A new book by experts at the University of Nottingham, looks at how people cope during prolonged periods of isolation, how people avoided ‘cabin fever’ during lockdown and provides a reflection that may help as we come out of lockdown to understand its impact on our mental health.
The COVID-19 pandemic and prolonged confinement and isolation during lockdown have had a detrimental impact on the mental health of people around the world.
In a new book, Cabin Fever, Professor Paul Crawford from the School of Health Sciences at the University of Nottingham and Data Analyst Jamie Orion Crawford, use their research to look at the threat of cabin fever during lockdown and the kind of antidotes that have countered it.
Professor Paul Crawford said: ‘While we have faced the greatest period of isolation in our lifetimes, we must remember that cabin fever is not new, it happens sea, on land, in the air and in space. But perhaps most importantly, it occurs in our minds.
‘Fortunately, we know that there are several potential antidotes to cabin fever, such as: accessing outdoor space, not least nature; acceptance of the ‘new normal’; social connectedness (largely achieved digitally during the pandemic); working as a ‘crew’; setting goals and purpose to each day; conceiving home during lockdown as a sanctuary rather than a prison; looking after the body (nutrition, hydration, sleep, exercise); and engaging with or experiencing creativity through the arts, crafts and humanities.’
As part of their research, the book delves into the origins and history of cabin fever, in particular how the psychological folk syndrome developed out of the affliction of physical infection, notably in the case of typhus, which spread from the overcrowded, rural cabins of Ireland in the Great Famine to the pioneering frontiers of North America.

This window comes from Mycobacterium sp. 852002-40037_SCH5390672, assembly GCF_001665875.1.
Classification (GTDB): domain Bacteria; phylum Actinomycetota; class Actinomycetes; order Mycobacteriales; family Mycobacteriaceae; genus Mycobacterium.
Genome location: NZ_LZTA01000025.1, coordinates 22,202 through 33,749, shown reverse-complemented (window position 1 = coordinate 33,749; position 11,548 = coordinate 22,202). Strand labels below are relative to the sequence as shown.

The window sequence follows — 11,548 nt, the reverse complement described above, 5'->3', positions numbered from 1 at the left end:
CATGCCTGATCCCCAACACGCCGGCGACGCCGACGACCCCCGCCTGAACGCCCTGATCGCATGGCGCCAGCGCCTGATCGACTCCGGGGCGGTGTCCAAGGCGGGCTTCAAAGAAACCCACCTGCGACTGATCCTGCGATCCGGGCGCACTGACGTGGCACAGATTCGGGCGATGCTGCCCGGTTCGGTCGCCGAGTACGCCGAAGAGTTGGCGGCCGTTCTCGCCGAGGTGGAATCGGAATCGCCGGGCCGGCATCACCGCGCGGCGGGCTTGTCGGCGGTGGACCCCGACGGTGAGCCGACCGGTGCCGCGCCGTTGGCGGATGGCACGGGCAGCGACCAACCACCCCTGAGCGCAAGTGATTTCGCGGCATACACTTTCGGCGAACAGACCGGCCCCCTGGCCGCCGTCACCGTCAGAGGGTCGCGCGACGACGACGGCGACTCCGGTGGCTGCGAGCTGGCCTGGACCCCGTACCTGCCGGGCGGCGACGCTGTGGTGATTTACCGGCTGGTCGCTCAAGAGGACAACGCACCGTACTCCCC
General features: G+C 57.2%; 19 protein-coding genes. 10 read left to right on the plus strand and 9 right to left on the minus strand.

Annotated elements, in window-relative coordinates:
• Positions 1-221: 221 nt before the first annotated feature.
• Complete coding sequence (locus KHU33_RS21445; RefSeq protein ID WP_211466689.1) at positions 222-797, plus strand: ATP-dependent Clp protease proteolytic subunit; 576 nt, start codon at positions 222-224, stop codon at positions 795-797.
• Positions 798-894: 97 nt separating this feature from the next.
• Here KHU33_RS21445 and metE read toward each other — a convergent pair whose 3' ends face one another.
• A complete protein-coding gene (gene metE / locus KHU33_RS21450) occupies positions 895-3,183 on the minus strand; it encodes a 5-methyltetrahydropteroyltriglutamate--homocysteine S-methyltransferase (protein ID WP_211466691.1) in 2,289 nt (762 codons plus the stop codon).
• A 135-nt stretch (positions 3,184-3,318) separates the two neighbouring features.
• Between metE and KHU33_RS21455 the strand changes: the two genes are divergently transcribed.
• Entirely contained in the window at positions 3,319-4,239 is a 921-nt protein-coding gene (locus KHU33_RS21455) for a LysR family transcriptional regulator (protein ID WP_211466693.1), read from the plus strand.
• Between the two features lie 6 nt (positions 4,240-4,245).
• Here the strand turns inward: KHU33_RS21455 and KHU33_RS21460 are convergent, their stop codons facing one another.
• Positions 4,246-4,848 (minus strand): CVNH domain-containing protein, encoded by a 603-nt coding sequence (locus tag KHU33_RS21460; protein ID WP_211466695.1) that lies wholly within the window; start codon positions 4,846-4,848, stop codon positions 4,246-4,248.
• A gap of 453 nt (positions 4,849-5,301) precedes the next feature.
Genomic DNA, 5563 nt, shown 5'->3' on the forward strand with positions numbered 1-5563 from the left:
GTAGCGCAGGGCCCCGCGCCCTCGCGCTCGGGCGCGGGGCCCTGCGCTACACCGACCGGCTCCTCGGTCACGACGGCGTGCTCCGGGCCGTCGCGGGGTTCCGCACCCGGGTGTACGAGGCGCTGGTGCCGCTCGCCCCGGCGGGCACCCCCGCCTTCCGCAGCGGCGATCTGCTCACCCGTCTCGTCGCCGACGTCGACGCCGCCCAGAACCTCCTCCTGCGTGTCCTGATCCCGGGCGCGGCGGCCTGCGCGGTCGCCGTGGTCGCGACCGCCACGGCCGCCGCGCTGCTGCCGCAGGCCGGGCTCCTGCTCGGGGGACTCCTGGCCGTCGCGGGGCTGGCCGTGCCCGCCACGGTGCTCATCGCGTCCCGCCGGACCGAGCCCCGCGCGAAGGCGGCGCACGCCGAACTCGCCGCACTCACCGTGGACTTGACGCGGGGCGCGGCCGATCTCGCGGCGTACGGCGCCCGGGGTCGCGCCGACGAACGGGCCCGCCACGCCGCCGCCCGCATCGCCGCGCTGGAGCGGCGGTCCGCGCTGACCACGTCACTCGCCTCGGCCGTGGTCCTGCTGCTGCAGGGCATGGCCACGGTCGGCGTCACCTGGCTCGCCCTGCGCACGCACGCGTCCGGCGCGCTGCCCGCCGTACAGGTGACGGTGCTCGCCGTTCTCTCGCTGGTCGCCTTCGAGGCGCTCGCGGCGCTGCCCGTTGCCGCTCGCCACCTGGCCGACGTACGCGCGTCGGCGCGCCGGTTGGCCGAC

It was here that the notion of a psychological ‘fever’ or restlessness began to replace the actual physical fever of typhus, as pioneers took to their cabins for long periods, especially during winter months. Similar syndromes, with different names, emerged in other challenging or remote regions.
Professor Crawford and Jamie explore the evidence of mental decline caused by prolonged or extreme social isolation, in particular what we can learn from penal history and solitary confinement as well as the importance of social connectivity in maintaining good mental health. Accounts from literature, memoir, and reportage reveal the fascinating and sometimes frightening aspects of the phenomenon.
Professor Crawford said: ‘In the last year, we have all had to learn how to live with lockdown, and sadly this may now be something we have to do in the future too. We hope the book will help people as they come out of lockdown to make sense of it, better understand the experience and mental health challenges they faced and plan ahead in case variant infections escape the available vaccines and we all have to head back indoors.’
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